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David Stenger was raised onto the shoulders of his players after Cal won its first 7s national title in June.
Courtesy: Cal Athletics
Cal Honors David Stenger on His Retirement
Courtesy: Cal Athletics  
Release:  08/28/2013

BERKELEY – To be chaired off a rugby pitch upon players’ shoulders is an honor typically reserved for captains, a gesture of thanks for dedicated seasons and collegiate careers. But the Golden Bears behaved differently in June after they won the first 7s title in program history at the Collegiate Rugby Championship, where NBC cameras showed California’s athletic trainer, David Stenger, being raised onto the shoulders of his student-athletes as coaches and fans cheered them on.

Prior to the national championships, Stenger had announced that he would retire after the tournament, concluding 40 years of service to the University of California in Intercollegiate Athletics, where he cared for every Bears rugby team since 1973. On a team whose history includes only six head coaches over 132 years of existence, Stenger was a stalwart presence with Cal rugby and a man who personified the program’s culture of longevity.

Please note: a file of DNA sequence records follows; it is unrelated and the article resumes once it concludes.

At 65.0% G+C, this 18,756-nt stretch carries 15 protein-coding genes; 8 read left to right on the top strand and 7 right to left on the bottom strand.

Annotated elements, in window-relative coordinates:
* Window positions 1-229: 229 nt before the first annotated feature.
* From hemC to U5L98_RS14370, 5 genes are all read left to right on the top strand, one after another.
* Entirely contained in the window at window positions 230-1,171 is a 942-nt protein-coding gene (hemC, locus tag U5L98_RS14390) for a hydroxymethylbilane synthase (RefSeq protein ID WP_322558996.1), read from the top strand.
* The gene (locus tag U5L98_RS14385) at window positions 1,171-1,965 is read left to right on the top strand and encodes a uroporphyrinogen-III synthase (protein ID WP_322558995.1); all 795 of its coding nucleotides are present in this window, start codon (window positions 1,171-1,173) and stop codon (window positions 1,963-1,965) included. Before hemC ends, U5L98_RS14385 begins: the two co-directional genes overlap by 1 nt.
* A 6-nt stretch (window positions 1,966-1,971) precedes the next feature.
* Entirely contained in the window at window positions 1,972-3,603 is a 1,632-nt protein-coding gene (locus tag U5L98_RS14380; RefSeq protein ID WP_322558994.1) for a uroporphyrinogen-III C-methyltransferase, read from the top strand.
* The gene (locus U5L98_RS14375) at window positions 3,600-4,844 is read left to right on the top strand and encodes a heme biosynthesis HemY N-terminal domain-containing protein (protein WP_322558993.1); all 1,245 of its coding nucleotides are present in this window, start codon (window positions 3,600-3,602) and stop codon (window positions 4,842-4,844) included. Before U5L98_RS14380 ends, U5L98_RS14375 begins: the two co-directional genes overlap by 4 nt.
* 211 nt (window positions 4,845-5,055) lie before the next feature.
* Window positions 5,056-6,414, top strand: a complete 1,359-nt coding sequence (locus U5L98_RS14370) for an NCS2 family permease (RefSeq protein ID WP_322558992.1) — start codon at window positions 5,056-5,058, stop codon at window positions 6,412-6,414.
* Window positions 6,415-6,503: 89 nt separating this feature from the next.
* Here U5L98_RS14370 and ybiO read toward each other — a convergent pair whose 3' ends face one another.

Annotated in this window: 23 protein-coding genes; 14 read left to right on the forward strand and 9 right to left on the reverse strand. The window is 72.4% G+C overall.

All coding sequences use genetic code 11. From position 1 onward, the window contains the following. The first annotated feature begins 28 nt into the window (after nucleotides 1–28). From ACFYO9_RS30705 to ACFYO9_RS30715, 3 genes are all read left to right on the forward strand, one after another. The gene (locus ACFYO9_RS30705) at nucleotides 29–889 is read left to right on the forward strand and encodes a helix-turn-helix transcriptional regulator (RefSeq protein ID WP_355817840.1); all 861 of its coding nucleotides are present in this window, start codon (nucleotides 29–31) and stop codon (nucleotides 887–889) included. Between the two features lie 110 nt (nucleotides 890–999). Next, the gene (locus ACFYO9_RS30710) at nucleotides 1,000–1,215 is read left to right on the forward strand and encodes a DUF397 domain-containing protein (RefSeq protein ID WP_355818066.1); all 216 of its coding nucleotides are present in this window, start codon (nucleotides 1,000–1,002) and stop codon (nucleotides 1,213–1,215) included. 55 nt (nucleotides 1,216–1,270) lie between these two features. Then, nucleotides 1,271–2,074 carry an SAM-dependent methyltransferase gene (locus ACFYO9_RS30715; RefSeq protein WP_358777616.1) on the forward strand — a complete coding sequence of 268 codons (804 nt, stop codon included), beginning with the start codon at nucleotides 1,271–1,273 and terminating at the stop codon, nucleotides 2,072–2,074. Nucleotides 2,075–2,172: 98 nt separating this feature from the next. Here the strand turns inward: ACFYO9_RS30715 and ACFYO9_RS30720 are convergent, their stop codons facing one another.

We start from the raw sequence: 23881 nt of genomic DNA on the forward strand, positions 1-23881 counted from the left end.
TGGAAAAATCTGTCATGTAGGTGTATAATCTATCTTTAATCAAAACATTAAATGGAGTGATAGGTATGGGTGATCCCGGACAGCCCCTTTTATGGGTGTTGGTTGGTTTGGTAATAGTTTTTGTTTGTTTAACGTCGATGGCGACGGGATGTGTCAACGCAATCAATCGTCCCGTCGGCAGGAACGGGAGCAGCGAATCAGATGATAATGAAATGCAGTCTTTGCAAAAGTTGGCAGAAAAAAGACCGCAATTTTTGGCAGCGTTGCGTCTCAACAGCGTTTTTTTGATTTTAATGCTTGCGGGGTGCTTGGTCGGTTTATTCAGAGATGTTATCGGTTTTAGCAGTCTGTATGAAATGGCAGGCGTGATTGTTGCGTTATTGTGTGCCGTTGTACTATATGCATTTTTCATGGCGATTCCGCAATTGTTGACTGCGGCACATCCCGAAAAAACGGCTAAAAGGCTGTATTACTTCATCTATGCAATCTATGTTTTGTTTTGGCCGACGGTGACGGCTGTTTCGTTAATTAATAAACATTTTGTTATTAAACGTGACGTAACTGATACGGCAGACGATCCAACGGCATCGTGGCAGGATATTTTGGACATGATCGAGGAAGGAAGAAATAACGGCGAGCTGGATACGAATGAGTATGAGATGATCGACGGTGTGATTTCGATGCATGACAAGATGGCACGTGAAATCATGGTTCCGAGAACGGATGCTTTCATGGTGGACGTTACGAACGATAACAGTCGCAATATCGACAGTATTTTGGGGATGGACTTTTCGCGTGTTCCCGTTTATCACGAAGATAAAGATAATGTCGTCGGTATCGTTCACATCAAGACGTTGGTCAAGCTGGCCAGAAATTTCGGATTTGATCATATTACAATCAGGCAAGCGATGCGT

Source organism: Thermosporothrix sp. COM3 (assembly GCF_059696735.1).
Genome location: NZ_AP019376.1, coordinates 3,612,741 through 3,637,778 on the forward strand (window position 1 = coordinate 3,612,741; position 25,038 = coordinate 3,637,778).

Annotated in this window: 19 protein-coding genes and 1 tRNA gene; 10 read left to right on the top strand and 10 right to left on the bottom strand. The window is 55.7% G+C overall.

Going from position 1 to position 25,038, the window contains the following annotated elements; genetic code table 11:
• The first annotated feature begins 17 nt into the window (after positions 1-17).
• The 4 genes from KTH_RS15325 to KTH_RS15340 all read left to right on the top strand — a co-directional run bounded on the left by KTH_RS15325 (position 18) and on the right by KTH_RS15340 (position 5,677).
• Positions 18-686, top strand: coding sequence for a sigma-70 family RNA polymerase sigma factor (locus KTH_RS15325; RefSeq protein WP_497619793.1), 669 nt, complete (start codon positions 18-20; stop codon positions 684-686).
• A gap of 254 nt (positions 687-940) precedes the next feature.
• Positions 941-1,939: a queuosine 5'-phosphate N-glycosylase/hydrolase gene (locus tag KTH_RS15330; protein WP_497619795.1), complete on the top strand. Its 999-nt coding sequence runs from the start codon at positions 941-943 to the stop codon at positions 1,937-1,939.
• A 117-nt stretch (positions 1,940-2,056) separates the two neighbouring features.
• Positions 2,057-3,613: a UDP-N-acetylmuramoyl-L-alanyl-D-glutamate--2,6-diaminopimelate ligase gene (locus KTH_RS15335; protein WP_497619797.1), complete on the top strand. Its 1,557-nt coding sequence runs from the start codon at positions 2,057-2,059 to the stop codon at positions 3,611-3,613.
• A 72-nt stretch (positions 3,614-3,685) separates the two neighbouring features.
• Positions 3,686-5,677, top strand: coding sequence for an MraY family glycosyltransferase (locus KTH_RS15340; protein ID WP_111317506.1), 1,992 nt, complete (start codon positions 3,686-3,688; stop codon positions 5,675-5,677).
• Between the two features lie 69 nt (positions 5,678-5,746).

“Dave’s retirement is a true milestone in the long history of Cal rugby,” said Jack Clark, who depended on Stenger’s skills when Clark was a player in the 1970s, an assistant coach in 1982-83 and, for the previous 30 years, head coach. “No individual has been with the team longer and contributed more on a daily basis. Every day that I have been in the Cal rugby program as a player and coach, Dave Stenger has been there for us. It is hard to put into words what he has meant to us and how much he will be missed.”

The University of California and Cal rugby program have welcomed Brynn Lewis, MS ATC, as Stenger’s successor. Lewis assumed the full-time role as team athletic trainer this summer after serving in 2012-13 as a certified intern athletic trainer with responsibilities to rugby as well as men’s soccer and track & field.

“Brynn proved in working with us last season that she has the chops for the position,” coach Clark said. “She is skilled at all the parts of the job where competency is required.”